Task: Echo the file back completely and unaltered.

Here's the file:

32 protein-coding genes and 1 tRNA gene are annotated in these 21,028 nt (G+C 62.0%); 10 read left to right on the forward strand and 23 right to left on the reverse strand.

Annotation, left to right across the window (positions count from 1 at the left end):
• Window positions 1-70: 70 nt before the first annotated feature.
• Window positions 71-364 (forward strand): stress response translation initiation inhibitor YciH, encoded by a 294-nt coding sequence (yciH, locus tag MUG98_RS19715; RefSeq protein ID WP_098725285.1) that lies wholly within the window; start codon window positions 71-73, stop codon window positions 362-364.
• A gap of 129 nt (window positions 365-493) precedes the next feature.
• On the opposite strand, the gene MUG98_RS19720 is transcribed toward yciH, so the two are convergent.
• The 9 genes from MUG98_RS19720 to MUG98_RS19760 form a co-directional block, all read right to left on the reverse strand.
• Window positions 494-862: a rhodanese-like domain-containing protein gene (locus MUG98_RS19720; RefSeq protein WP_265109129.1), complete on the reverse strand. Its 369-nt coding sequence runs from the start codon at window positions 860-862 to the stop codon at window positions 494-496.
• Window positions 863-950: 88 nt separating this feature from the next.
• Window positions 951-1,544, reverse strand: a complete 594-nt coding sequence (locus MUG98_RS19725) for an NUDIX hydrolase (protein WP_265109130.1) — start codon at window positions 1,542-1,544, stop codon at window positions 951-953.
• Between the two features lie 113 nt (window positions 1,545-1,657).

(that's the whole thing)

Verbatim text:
32 protein-coding genes and 1 tRNA gene are annotated in these 21,028 nt (G+C 62.0%); 10 read left to right on the forward strand and 23 right to left on the reverse strand.

Annotation, left to right across the window (positions count from 1 at the left end):
• Window positions 1-70: 70 nt before the first annotated feature.
• Window positions 71-364 (forward strand): stress response translation initiation inhibitor YciH, encoded by a 294-nt coding sequence (yciH, locus tag MUG98_RS19715; RefSeq protein ID WP_098725285.1) that lies wholly within the window; start codon window positions 71-73, stop codon window positions 362-364.
• A gap of 129 nt (window positions 365-493) precedes the next feature.
• On the opposite strand, the gene MUG98_RS19720 is transcribed toward yciH, so the two are convergent.
• The 9 genes from MUG98_RS19720 to MUG98_RS19760 form a co-directional block, all read right to left on the reverse strand.
• Window positions 494-862: a rhodanese-like domain-containing protein gene (locus MUG98_RS19720; RefSeq protein WP_265109129.1), complete on the reverse strand. Its 369-nt coding sequence runs from the start codon at window positions 860-862 to the stop codon at window positions 494-496.
• Window positions 863-950: 88 nt separating this feature from the next.
• Window positions 951-1,544, reverse strand: a complete 594-nt coding sequence (locus MUG98_RS19725) for an NUDIX hydrolase (protein WP_265109130.1) — start codon at window positions 1,542-1,544, stop codon at window positions 951-953.
• Between the two features lie 113 nt (window positions 1,545-1,657).